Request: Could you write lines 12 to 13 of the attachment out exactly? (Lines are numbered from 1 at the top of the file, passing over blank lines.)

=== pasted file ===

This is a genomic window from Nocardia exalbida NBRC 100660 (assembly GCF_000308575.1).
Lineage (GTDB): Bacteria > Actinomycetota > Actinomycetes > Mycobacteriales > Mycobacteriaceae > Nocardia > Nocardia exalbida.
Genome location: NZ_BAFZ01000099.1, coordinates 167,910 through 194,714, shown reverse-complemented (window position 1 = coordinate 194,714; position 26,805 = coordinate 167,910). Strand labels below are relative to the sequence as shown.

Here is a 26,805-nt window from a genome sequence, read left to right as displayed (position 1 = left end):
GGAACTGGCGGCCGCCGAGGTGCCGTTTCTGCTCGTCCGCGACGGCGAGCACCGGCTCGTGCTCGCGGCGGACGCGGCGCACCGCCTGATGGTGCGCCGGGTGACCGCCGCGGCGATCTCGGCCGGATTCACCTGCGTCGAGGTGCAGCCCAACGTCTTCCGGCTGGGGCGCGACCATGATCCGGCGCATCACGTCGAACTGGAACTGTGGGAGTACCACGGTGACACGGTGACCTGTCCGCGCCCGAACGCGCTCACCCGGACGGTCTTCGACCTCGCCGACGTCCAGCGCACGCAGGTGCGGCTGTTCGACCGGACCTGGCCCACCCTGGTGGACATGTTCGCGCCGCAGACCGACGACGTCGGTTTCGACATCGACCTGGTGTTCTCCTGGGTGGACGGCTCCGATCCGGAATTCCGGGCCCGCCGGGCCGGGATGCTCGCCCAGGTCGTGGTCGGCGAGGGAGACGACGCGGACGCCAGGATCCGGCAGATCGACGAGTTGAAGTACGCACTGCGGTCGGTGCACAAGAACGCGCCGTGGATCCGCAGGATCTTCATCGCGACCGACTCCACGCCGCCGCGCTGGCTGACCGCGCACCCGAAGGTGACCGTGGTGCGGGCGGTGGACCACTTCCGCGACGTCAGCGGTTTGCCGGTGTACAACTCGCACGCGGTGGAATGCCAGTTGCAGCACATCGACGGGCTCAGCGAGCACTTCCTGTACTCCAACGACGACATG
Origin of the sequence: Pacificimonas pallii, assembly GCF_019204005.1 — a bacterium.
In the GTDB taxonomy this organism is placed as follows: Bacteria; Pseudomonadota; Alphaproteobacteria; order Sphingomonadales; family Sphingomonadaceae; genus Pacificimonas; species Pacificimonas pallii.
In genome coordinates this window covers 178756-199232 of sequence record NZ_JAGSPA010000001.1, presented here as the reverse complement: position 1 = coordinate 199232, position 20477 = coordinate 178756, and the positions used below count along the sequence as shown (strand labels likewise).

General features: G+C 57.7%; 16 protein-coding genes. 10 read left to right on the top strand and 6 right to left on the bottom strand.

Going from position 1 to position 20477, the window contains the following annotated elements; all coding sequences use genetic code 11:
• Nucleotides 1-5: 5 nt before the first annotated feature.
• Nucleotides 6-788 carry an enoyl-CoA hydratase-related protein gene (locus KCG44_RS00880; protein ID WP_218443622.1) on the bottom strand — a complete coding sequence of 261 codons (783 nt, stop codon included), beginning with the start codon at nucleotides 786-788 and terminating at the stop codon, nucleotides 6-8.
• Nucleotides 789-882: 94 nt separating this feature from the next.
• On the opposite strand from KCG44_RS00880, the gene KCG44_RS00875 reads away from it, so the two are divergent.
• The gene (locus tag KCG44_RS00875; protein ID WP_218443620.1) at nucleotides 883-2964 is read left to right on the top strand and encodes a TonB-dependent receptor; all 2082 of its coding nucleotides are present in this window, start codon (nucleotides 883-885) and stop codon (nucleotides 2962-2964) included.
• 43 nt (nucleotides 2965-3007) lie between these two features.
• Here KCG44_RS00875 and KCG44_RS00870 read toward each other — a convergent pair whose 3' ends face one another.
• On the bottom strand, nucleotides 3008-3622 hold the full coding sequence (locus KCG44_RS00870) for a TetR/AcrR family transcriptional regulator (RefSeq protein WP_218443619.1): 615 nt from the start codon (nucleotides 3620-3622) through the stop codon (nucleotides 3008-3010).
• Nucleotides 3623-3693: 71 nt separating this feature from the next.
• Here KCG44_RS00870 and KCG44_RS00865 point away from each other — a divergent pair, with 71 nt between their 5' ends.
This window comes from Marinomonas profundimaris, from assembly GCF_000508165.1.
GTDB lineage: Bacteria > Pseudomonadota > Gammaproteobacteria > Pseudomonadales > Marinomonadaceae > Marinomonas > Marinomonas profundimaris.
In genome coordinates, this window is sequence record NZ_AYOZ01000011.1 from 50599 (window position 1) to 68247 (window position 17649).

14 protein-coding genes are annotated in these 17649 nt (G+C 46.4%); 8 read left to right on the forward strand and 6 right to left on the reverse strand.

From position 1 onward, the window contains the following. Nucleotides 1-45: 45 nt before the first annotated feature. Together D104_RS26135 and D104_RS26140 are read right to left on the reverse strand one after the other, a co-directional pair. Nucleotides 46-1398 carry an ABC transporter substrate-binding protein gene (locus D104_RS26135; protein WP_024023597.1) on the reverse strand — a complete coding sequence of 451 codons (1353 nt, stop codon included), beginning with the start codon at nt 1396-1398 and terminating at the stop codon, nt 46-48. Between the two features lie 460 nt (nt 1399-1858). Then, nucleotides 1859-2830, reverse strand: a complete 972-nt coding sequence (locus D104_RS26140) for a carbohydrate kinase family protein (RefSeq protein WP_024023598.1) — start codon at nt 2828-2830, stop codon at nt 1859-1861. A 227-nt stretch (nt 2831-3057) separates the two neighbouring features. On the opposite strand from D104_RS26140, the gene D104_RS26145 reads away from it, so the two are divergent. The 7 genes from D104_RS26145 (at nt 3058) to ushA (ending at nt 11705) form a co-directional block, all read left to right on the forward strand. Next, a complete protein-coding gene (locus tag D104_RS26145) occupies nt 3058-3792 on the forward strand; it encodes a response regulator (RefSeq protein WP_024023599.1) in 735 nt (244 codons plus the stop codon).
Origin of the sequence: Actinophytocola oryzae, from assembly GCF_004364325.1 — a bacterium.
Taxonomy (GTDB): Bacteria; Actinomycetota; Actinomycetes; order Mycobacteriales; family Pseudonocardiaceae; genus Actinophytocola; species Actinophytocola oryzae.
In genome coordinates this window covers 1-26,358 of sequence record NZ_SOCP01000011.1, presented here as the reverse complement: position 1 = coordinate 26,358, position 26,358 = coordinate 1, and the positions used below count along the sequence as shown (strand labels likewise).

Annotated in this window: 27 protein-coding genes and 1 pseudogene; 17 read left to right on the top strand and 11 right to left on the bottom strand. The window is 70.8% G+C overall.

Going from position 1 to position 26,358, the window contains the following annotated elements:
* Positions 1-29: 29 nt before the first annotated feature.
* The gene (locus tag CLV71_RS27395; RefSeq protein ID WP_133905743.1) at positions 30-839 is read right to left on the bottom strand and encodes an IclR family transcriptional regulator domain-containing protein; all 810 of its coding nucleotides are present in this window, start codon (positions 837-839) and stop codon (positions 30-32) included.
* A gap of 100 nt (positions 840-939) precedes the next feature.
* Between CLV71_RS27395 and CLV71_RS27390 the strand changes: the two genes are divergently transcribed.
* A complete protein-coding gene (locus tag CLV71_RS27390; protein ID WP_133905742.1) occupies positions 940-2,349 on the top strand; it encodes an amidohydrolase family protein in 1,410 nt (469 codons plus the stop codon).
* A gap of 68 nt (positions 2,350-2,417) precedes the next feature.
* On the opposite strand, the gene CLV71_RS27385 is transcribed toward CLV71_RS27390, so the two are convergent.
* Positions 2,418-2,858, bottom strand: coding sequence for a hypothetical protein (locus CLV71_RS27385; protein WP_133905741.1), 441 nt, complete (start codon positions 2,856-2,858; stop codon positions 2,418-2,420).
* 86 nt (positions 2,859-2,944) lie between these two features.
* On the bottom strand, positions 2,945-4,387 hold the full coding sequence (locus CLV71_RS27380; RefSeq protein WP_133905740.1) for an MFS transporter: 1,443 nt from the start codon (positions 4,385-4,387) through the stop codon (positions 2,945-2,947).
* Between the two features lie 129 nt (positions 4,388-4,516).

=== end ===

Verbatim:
• Nucleotides 6-788 carry an enoyl-CoA hydratase-related protein gene (locus KCG44_RS00880; protein ID WP_218443622.1) on the bottom strand — a complete coding sequence of 261 codons (783 nt, stop codon included), beginning with the start codon at nucleotides 786-788 and terminating at the stop codon, nucleotides 6-8.
• Nucleotides 789-882: 94 nt separating this feature from the next.